School education of the future

Image: Khakimullin Aleksandr / Shutterstock.com

Trying to define school education of the future is both popular and difficult. One approach can be to think about changing learning environments, including the use of digital tools. Another is to consider teaching and learning of a range of competences. In this article we highlight three examples of initiatives that promote forward-looking teaching and learning.

Schools for Future Youth: taking action on global issues

Young people need to have shared values to achieve cohesive societies in the future.

The Schools for Future Youth is an Erasmus+ project that aspires to support students, teachers and school leaders as well as policy makers and civil society organisations, in terms of maximizing curriculum and citizenship engagement. It brings together teachers and students from across Europe to create networks that deal with and raise awareness on issues like climate change, food, education for all, health, inequality, refugees, and humanitarian aid.

The project has produced innovative resources for teachers on how to use youth participation and global citizenship effectively, and for students to support their reflection on social global action through formal and informal education. All these resources can be found at the Schools for Future Youth Toolkit in five languages. Teachers and students can exchange ideas through the youth wall, develop their skills (public speaking, writing for others, finding information, planning, decision-making, etc.), create ambassador groups, learn about global citizenship education, and find useful links and references. Also an SFYouth app is available for Android devices.

The project partners are mainly non-governmental organisations from the United Kingdom, Italy, Poland and Cyprus.

Learning labs: Exploring the potential of technology and space in education 

According to the Reggio Emilia approach, the learning environment is the “third teacher,” meaning that the space where learning happens can either uplift or shut down learning. A good learning environment inspires collaboration, communication and creativity.

The Portuguese network of learning labs (Laboratórios de Aprendizagem) was born as a spontaneous initiative out of schools’ enthusiasm to develop and explore the use of non-traditional learning environments in their teaching. Today the network counts over 20 labs across the country and is coordinated by the education ministry’s Educational Resources and Technology team (ERTE). The Portuguese network was originally inspired by Future Classroom Lab developed by European Schoolnet.

Learning labs are flexible learning spaces and allow for easy reconfiguration according to the needs of the learning activity. They aim to host innovative teaching and learning that involves new pedagogical approaches – such as project-based and inquiry-based learning –, development of transversal skills and technology-enhanced learning. Learning labs allow both teachers and students to explore alternative learning experiences that can involve stages of investigation, creation and presentation of the learning outcomes through active participation and collaboration. All learning labs are different since they have been created and adapted to the local context and to provide for local needs.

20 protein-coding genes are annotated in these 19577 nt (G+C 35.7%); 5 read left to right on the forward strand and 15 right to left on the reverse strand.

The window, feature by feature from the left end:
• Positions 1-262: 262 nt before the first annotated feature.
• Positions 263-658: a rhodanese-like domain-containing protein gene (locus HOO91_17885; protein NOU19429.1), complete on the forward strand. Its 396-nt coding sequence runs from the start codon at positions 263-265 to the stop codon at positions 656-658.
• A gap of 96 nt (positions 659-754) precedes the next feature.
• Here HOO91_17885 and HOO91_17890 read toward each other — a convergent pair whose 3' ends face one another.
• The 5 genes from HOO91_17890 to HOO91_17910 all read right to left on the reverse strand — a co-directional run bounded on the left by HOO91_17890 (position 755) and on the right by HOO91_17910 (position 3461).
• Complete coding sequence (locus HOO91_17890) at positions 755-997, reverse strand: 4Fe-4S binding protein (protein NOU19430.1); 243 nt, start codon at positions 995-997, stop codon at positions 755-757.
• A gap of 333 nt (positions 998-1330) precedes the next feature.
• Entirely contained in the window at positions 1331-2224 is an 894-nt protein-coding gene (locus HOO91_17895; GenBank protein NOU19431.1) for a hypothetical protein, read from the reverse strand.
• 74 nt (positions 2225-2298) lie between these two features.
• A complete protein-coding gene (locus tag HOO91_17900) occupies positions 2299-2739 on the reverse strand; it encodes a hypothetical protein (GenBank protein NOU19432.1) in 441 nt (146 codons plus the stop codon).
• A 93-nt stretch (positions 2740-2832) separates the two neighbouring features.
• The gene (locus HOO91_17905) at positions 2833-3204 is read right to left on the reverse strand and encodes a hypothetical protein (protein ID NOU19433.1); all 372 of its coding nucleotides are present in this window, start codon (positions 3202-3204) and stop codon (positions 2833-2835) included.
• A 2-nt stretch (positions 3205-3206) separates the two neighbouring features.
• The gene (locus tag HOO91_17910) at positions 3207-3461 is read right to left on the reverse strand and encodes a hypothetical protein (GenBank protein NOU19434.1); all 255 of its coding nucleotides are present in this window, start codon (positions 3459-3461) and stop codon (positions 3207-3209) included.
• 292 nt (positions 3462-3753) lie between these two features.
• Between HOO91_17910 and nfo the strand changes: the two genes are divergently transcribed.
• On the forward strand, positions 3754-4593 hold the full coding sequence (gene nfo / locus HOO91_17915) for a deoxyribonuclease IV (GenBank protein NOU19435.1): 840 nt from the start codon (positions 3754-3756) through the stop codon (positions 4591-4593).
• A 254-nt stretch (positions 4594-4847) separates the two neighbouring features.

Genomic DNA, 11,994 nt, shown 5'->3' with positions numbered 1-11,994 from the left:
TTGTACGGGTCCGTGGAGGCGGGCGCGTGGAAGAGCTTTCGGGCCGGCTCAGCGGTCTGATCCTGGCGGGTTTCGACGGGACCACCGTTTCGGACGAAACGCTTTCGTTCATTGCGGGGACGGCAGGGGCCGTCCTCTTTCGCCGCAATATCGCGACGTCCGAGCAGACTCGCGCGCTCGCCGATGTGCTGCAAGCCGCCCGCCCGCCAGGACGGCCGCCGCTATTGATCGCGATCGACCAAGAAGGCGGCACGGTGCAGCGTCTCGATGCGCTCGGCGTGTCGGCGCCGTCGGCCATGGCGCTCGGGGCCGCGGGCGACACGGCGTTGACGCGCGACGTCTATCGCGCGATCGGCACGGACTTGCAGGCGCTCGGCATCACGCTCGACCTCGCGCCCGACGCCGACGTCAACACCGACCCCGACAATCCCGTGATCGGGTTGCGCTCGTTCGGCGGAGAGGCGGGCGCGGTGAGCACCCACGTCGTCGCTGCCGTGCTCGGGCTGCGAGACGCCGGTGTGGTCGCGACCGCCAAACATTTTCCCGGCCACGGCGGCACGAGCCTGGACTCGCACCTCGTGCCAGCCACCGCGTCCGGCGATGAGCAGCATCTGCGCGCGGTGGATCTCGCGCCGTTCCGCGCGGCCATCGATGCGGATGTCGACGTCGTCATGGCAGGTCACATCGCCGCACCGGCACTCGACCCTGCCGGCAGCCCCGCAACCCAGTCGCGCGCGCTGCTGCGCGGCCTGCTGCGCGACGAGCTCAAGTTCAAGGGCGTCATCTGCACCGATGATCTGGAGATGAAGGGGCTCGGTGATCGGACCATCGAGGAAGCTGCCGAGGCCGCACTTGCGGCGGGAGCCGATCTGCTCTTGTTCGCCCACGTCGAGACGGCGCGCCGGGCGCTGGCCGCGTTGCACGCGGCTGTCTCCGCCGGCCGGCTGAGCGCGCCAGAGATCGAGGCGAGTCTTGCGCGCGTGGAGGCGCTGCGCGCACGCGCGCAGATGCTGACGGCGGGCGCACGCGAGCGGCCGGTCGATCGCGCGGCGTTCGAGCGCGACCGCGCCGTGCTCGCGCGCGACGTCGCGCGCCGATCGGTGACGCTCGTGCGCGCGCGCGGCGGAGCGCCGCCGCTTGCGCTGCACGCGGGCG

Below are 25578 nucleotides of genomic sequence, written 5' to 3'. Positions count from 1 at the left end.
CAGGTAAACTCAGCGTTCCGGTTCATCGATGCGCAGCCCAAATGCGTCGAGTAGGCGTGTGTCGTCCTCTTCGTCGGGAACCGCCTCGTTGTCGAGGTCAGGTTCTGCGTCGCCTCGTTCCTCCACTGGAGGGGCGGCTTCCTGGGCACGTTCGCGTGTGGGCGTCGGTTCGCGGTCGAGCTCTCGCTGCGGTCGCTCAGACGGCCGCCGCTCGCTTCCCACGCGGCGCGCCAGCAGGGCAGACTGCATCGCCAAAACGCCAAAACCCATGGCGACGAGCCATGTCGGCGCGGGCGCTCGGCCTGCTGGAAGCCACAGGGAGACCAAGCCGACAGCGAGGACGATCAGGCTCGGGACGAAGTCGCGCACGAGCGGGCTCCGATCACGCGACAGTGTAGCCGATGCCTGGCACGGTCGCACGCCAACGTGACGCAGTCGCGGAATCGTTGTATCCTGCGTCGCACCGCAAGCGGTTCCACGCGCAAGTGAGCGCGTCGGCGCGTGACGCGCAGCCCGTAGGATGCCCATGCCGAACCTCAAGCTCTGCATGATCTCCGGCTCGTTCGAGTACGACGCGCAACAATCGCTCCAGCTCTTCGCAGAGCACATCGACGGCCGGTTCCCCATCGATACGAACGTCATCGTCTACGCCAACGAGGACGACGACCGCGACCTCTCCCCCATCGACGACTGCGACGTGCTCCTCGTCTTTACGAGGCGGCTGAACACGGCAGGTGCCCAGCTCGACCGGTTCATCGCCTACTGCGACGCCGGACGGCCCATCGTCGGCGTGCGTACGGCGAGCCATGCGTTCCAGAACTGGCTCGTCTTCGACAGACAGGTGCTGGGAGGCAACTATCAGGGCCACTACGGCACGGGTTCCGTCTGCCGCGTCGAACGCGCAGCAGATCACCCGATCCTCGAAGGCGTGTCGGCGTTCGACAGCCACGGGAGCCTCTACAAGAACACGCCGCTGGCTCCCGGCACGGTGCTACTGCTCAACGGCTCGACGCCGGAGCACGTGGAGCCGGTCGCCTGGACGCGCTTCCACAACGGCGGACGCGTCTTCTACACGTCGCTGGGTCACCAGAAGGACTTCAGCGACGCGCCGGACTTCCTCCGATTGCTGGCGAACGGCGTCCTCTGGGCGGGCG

Find online more information about the activities of the Portuguese network, interesting resources, and the webinar with the first Portuguese teacher who built his own learning lab.

Escola Nova 21 – The school characteristics of a new era

Escola Nova 21 is a three-year programme (2016-2019) to create an alliance for an advanced education system in Catalonia. The inspiration behind this initiative was UNESCO’s invitation to civil society institutions to contribute to the promotion of educational transformation that will respond more efficiently to today's global challenges.

At the heart of the programme is the objective of moving beyond the transmission model of teaching and enable children and young people to enjoy learning experiences that are relevant and meaningful, that improve their ability to live lives of dignity, capacity and well-being.

The programme has identified 25 innovative schools to form a group of exemplars, that show the way for almost 500 other participating schools.

The programme is based on an Advanced School Framework that sets a common horizon for the participating schools and that evolves around four key characteristics:

  1. Education designed to provide competences for life.
  2. Learning practices based on the knowledge of how people learn, designed to become advanced educational experiences.
  3. Mechanisms of evaluation that will assess the performance not only of the capacity to learn but of the full range of competences involved in a holistic conception of education. 
  4. An autonomous and open school organisation that has the flexibiliy to update and adapt its educational action. 

The partners of the project are the Center for UNESCO of Catalonia, the Jaume Bofill Foundation, the Barcelona Provincial Council, the Open University of Catalonia, and “la Caixa” Foundation.

To learn more about the progress of this inspiring programme you can find more information, news, videos and events at the teaching network section of the website and also follow the Twitter hashtag #TransformacióEducativa.

Further reading

To discover ongoing and past EU-funded projects in school education, please go to the Erasmus+ Project Results Platform.